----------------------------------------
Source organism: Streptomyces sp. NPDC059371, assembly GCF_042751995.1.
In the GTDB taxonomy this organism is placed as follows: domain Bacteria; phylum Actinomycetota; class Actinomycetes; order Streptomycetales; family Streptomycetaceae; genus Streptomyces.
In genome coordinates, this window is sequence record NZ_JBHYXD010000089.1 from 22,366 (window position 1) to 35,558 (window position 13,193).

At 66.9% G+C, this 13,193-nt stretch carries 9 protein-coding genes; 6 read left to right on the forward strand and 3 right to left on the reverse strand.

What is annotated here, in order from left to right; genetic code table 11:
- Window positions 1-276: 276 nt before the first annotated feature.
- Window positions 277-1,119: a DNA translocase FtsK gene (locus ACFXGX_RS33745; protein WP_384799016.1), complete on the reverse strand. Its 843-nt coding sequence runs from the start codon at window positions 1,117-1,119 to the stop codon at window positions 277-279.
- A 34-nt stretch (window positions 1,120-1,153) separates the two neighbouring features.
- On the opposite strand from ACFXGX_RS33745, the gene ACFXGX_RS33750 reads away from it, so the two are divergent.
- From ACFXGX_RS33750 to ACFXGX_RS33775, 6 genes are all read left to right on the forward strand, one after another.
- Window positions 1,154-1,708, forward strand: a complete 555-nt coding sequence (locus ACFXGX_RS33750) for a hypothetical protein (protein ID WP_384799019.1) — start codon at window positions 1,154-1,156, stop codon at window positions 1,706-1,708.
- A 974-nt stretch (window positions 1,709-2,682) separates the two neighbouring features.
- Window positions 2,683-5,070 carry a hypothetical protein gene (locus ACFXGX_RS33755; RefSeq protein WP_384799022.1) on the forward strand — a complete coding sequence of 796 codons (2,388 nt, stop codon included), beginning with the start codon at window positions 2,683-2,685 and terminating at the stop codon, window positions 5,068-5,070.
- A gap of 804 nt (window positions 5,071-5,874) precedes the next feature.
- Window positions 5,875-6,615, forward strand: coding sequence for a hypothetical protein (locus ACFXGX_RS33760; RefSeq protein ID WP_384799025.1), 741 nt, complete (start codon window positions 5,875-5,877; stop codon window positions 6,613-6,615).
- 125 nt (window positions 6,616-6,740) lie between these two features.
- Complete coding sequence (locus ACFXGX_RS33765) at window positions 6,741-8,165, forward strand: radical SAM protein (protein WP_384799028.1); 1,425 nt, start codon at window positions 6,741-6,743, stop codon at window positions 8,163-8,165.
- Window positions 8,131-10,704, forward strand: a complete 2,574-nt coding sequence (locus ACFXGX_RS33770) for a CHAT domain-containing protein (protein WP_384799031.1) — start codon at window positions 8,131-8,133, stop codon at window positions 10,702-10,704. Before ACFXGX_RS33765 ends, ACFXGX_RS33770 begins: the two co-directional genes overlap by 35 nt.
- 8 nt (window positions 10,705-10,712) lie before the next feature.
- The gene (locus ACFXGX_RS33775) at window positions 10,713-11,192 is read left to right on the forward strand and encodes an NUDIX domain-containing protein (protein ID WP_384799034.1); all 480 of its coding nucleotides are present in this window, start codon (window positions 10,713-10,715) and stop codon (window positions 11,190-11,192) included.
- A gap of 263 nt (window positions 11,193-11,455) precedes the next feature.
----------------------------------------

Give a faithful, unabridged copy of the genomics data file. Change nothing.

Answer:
Source organism: Streptomyces sp. NPDC059371, assembly GCF_042751995.1.
In the GTDB taxonomy this organism is placed as follows: domain Bacteria; phylum Actinomycetota; class Actinomycetes; order Streptomycetales; family Streptomycetaceae; genus Streptomyces.
In genome coordinates, this window is sequence record NZ_JBHYXD010000089.1 from 22,366 (window position 1) to 35,558 (window position 13,193).

At 66.9% G+C, this 13,193-nt stretch carries 9 protein-coding genes; 6 read left to right on the forward strand and 3 right to left on the reverse strand.

What is annotated here, in order from left to right; genetic code table 11:
- Window positions 1-276: 276 nt before the first annotated feature.
- Window positions 277-1,119: a DNA translocase FtsK gene (locus ACFXGX_RS33745; protein WP_384799016.1), complete on the reverse strand. Its 843-nt coding sequence runs from the start codon at window positions 1,117-1,119 to the stop codon at window positions 277-279.
- A 34-nt stretch (window positions 1,120-1,153) separates the two neighbouring features.
- On the opposite strand from ACFXGX_RS33745, the gene ACFXGX_RS33750 reads away from it, so the two are divergent.
- From ACFXGX_RS33750 to ACFXGX_RS33775, 6 genes are all read left to right on the forward strand, one after another.
- Window positions 1,154-1,708, forward strand: a complete 555-nt coding sequence (locus ACFXGX_RS33750) for a hypothetical protein (protein ID WP_384799019.1) — start codon at window positions 1,154-1,156, stop codon at window positions 1,706-1,708.
- A 974-nt stretch (window positions 1,709-2,682) separates the two neighbouring features.
- Window positions 2,683-5,070 carry a hypothetical protein gene (locus ACFXGX_RS33755; RefSeq protein WP_384799022.1) on the forward strand — a complete coding sequence of 796 codons (2,388 nt, stop codon included), beginning with the start codon at window positions 2,683-2,685 and terminating at the stop codon, window positions 5,068-5,070.
- A gap of 804 nt (window positions 5,071-5,874) precedes the next feature.
- Window positions 5,875-6,615, forward strand: coding sequence for a hypothetical protein (locus ACFXGX_RS33760; RefSeq protein ID WP_384799025.1), 741 nt, complete (start codon window positions 5,875-5,877; stop codon window positions 6,613-6,615).
- 125 nt (window positions 6,616-6,740) lie between these two features.
- Complete coding sequence (locus ACFXGX_RS33765) at window positions 6,741-8,165, forward strand: radical SAM protein (protein WP_384799028.1); 1,425 nt, start codon at window positions 6,741-6,743, stop codon at window positions 8,163-8,165.
- Window positions 8,131-10,704, forward strand: a complete 2,574-nt coding sequence (locus ACFXGX_RS33770) for a CHAT domain-containing protein (protein WP_384799031.1) — start codon at window positions 8,131-8,133, stop codon at window positions 10,702-10,704. Before ACFXGX_RS33765 ends, ACFXGX_RS33770 begins: the two co-directional genes overlap by 35 nt.
- 8 nt (window positions 10,705-10,712) lie before the next feature.
- The gene (locus ACFXGX_RS33775) at window positions 10,713-11,192 is read left to right on the forward strand and encodes an NUDIX domain-containing protein (protein ID WP_384799034.1); all 480 of its coding nucleotides are present in this window, start codon (window positions 10,713-10,715) and stop codon (window positions 11,190-11,192) included.
- A gap of 263 nt (window positions 11,193-11,455) precedes the next feature.